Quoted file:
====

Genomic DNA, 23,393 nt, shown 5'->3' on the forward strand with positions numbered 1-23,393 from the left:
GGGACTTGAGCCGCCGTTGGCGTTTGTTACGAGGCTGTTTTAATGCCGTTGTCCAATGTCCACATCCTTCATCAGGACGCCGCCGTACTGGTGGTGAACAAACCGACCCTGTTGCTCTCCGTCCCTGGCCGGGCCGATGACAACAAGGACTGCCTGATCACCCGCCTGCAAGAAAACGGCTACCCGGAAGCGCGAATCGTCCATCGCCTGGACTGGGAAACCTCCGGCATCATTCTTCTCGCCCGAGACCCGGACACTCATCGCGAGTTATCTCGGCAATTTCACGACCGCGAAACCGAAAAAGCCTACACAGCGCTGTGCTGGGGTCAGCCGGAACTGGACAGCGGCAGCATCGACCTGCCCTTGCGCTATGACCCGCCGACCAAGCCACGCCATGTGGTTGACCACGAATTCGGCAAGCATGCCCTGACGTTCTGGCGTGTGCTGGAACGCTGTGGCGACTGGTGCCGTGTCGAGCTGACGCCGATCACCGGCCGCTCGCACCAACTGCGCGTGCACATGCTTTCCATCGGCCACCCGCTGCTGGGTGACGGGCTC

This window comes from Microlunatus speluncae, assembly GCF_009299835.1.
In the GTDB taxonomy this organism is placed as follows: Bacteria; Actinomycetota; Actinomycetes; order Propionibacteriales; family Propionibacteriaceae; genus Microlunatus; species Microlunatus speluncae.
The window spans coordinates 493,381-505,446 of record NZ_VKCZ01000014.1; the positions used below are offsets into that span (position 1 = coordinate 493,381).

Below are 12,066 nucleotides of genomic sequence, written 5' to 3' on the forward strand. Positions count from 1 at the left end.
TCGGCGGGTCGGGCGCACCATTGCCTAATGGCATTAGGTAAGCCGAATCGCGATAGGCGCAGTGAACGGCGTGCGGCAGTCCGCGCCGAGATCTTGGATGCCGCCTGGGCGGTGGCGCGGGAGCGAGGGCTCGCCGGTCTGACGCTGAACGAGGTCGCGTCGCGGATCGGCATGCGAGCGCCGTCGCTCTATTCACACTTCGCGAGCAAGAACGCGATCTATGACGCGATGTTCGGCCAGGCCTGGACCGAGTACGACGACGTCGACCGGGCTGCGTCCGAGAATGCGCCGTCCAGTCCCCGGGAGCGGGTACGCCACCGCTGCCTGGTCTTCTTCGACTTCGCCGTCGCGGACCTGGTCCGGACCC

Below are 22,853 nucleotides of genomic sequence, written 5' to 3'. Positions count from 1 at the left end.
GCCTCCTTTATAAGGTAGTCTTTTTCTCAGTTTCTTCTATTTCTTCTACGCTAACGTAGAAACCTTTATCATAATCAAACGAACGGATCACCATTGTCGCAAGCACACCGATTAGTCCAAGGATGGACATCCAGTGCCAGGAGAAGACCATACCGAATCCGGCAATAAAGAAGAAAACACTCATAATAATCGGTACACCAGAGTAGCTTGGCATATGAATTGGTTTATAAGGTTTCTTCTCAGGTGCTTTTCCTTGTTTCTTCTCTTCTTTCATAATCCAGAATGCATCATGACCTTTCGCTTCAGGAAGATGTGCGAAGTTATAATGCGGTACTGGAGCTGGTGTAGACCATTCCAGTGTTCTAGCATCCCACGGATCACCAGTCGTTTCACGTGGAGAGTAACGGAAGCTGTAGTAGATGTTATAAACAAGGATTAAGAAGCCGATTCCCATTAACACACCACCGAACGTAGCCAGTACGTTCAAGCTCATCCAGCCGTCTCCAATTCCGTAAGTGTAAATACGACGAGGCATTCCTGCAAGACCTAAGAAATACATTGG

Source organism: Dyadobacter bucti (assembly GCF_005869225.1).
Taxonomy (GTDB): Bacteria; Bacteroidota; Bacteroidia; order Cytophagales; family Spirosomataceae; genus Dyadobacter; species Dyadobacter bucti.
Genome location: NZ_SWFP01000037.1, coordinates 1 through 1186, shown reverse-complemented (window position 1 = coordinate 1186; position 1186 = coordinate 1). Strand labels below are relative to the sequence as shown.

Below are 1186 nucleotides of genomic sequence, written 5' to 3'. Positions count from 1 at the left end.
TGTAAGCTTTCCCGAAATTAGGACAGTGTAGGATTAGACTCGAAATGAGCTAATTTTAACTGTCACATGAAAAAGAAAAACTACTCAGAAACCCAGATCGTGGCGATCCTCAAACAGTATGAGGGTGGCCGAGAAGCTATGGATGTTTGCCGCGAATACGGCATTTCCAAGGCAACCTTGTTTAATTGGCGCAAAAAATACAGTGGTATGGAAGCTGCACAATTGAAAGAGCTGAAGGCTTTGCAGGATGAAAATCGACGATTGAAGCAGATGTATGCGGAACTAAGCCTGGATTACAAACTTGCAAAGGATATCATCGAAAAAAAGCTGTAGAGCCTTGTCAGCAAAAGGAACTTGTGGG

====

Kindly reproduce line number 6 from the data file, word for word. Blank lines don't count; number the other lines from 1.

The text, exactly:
Below are 12,066 nucleotides of genomic sequence, written 5' to 3' on the forward strand. Positions count from 1 at the left end.